One of, if not the, most beautiful folk projects of last year was volume one of Darren Hayman’s Thankful Villages – a journey around the UK’s 54 villages where all of their First World War soldiers returned from battle alive. Hayman will release part two in May, and we’re delighted to bring you the premiere of ‘Upper Slaughter’ – about the village of the same name in the Cotswolds. Hayman invited Judy Dyble, the original singer from Fairport Convention, to join him when he visited and she provides the vocals, singing a lyric about generations flowing like water through the village.
“Judy Dyble agreed to go with me to Upper Slaughter, not far from where she lived,” Hayman said. “We took Molly, her greyhound, with us. Judy understood the project immediately. We had only been in the village five minutes before Judy had started talking to a stranger and got us invited to the village soup afternoon. We ate delicious soup underneath group pictures of the village. Talk was of the plight of the village. Upper Slaughter has an older population and a high proportion of holiday homes. We left a donation and sat by the River Eye. I recorded Judy strumming chords on her auto-harp and drew a picture of Betty.”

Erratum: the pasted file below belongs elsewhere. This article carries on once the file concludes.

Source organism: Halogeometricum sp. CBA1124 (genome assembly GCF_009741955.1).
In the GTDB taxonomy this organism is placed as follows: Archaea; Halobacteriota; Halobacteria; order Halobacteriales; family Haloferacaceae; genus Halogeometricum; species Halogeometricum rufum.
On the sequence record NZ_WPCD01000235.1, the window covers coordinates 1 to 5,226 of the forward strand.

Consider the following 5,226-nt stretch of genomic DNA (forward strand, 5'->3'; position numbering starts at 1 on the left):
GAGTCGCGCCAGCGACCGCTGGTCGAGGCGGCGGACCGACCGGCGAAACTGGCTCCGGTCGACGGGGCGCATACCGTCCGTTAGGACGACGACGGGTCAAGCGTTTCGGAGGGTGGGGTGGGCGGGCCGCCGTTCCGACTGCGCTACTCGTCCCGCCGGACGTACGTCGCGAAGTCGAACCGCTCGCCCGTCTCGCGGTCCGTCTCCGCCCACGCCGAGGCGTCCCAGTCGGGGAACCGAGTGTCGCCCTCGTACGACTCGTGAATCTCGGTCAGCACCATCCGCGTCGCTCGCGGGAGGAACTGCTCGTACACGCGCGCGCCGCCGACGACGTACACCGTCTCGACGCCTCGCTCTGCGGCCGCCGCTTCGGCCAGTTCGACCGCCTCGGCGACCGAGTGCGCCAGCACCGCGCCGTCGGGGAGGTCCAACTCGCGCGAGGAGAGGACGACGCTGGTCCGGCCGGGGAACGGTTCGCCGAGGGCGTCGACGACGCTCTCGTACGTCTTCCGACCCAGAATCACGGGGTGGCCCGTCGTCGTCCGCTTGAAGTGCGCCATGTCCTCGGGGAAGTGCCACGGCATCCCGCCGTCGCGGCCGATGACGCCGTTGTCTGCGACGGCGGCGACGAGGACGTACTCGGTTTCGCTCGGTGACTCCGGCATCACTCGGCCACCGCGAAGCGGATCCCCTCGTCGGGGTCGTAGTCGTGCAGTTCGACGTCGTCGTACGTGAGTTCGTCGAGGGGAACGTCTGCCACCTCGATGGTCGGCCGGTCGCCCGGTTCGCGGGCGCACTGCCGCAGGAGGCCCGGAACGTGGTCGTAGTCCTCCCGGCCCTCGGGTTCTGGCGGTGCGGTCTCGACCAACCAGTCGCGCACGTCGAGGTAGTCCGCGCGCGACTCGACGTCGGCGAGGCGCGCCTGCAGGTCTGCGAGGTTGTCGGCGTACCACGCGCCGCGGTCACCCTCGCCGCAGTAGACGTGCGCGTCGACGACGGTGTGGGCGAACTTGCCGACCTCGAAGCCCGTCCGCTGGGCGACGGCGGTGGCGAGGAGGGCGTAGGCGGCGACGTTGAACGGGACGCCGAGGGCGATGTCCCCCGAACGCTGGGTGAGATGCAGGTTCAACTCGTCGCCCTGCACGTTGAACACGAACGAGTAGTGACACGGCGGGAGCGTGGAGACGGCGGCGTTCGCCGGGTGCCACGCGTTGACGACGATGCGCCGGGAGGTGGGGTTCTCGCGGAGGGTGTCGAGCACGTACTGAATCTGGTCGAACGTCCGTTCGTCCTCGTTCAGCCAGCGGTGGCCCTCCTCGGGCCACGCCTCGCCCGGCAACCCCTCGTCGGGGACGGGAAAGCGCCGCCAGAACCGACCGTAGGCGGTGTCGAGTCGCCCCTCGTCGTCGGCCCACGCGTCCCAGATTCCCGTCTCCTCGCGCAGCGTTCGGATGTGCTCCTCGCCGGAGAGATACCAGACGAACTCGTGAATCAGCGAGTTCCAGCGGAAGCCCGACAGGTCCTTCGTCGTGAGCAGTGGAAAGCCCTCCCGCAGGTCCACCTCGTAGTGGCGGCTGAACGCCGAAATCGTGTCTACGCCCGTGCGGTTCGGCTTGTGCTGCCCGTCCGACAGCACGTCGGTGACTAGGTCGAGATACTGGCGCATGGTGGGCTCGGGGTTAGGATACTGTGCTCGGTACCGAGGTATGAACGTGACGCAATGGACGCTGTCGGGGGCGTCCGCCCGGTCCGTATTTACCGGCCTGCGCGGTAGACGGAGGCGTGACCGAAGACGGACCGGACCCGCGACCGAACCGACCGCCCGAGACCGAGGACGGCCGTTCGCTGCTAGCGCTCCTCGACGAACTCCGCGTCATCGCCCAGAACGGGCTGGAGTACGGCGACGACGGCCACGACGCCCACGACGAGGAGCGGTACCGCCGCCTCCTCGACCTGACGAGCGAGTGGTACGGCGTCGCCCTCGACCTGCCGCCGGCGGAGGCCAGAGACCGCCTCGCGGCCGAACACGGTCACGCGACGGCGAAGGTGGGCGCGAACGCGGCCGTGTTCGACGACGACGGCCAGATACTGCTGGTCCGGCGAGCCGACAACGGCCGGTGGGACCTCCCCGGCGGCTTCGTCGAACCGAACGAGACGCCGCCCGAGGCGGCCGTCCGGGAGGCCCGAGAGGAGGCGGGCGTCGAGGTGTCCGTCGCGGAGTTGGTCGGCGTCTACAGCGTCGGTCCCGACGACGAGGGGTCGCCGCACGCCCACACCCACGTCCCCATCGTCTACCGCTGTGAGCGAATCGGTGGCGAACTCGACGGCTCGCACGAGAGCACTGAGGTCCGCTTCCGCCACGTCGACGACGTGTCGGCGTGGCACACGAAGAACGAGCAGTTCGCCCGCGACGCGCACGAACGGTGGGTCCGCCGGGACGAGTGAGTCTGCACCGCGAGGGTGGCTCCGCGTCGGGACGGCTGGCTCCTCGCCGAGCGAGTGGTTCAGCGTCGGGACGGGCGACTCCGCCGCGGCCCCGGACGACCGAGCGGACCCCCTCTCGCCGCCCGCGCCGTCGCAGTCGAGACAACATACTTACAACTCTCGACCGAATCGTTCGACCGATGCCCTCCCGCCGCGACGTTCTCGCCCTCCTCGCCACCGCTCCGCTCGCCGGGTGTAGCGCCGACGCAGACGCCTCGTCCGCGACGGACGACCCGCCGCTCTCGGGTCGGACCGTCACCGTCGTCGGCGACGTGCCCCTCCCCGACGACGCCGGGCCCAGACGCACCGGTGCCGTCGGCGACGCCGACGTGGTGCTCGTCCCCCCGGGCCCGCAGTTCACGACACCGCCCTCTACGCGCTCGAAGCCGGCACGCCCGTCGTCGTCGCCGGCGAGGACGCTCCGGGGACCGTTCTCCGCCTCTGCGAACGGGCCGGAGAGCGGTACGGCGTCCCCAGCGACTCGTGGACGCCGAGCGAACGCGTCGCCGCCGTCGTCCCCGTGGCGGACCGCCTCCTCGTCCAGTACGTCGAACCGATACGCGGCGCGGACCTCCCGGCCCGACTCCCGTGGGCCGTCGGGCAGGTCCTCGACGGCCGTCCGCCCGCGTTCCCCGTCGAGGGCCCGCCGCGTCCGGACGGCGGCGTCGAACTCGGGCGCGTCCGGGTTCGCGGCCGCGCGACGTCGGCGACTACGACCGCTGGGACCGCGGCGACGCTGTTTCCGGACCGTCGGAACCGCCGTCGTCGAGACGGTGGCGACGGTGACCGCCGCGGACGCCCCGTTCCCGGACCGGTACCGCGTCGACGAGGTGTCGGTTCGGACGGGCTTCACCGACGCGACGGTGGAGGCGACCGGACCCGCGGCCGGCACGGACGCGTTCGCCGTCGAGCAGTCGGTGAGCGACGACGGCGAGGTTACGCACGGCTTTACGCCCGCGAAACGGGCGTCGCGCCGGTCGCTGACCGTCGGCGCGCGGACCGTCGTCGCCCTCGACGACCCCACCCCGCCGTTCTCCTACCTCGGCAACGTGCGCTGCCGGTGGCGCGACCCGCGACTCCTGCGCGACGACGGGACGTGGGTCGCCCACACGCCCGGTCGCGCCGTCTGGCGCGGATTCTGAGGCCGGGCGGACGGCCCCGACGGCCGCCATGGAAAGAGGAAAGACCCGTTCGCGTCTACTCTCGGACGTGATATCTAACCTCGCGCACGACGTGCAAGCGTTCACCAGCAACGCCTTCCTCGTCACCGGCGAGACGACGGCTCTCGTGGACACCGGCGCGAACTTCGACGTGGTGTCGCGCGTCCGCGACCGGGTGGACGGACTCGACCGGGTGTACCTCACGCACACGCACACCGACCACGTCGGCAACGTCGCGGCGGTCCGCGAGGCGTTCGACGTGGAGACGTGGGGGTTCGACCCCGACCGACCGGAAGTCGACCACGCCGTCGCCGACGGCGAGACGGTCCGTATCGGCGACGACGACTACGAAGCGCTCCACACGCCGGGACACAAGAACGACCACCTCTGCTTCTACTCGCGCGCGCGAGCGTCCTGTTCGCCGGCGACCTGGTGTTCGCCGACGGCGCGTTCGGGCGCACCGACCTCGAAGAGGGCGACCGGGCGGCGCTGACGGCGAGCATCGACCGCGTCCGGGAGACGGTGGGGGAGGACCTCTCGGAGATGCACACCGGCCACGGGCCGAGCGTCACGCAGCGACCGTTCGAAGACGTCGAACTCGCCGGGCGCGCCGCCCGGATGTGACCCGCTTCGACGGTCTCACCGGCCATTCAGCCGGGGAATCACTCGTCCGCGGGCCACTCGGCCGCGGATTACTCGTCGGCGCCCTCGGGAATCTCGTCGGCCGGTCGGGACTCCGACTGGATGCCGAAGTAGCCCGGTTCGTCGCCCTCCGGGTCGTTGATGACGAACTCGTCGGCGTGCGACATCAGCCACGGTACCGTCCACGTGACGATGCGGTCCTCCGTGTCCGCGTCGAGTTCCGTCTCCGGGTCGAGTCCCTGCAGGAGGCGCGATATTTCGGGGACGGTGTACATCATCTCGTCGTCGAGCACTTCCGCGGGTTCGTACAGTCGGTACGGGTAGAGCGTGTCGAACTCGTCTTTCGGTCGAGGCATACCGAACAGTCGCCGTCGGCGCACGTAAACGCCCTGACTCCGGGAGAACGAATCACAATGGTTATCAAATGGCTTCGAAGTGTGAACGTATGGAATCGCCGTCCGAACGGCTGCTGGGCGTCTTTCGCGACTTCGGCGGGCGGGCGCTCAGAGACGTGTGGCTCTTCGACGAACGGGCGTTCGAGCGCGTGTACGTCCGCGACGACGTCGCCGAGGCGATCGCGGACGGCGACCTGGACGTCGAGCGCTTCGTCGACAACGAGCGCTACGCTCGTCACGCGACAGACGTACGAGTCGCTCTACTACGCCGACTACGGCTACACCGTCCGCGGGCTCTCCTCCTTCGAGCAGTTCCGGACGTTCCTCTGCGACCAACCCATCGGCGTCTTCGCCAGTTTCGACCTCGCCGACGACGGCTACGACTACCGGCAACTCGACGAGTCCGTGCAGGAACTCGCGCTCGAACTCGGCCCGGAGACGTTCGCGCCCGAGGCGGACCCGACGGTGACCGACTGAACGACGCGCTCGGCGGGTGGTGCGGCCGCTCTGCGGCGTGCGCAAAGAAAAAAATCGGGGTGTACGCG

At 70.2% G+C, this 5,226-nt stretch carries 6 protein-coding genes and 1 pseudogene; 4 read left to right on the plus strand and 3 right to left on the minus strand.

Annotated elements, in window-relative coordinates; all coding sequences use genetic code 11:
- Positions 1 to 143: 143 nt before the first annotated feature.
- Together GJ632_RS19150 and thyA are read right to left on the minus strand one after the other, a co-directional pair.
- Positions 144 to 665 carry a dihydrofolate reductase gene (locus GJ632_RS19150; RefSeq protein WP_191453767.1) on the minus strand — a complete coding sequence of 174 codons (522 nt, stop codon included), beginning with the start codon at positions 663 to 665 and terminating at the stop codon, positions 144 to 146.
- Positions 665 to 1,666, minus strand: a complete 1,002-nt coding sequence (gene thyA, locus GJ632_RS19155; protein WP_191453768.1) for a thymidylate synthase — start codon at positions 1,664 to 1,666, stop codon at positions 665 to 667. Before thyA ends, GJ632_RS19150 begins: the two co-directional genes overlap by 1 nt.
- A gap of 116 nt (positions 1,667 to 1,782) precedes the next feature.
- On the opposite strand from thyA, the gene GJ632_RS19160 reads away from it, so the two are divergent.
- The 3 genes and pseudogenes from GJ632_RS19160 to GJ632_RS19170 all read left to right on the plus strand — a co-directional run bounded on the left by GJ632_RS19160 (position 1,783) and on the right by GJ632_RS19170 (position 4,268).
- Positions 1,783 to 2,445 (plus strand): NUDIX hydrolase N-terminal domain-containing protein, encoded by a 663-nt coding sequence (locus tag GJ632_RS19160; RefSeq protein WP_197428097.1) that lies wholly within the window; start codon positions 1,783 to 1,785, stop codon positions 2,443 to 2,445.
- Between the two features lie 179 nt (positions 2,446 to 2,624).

Hayman added that we can expect to hear plenty more about rivers when the full album is released via, appropriately, Rivertones on May 26. “If the accidental theme of Thankful Villages Vol 1 was the church then the theme of Volume 2 has been the river,” he said. “The river has slowly woven its way through the songs and it snaked its way into Judy’s beautiful lyrics too.”
Volume 2 digs deeper than the first collection as Hayman explores British rural life and discovers some extraordinary tales, from a drowning on bonfire night in Arkholme, Second World War air disasters in Woodend and Wrigsley, and the story of two survivors from a factory explosion in Flixborough. There are also lighter touches with stories of wild swimming and village fetes.
You can pre-order Volume 2 here. Hayman will mark its release with a live performance at The Horse Hospital on May 26 – you can find details here – and is already at work on Volume 3, which has received funding from the Arts Council.